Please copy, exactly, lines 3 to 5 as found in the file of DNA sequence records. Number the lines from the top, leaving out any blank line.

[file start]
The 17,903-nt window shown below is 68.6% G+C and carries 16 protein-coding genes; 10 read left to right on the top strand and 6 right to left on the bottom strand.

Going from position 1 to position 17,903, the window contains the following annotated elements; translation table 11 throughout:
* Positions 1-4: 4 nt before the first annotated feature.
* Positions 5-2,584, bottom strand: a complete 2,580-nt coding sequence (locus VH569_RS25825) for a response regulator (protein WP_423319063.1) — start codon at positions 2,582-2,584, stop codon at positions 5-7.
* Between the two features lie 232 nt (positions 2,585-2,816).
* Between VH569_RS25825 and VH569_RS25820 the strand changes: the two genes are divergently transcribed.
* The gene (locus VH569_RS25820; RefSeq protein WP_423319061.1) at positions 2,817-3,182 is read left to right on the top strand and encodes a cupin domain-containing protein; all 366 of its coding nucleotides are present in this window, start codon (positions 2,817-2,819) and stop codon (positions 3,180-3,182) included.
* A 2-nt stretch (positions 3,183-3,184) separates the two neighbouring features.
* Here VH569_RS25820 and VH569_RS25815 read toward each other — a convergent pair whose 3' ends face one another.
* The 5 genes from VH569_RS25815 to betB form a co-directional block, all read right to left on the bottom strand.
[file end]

* Positions 1-4: 4 nt before the first annotated feature.
* Positions 5-2,584, bottom strand: a complete 2,580-nt coding sequence (locus VH569_RS25825) for a response regulator (protein WP_423319063.1) — start codon at positions 2,582-2,584, stop codon at positions 5-7.
* Between the two features lie 232 nt (positions 2,585-2,816).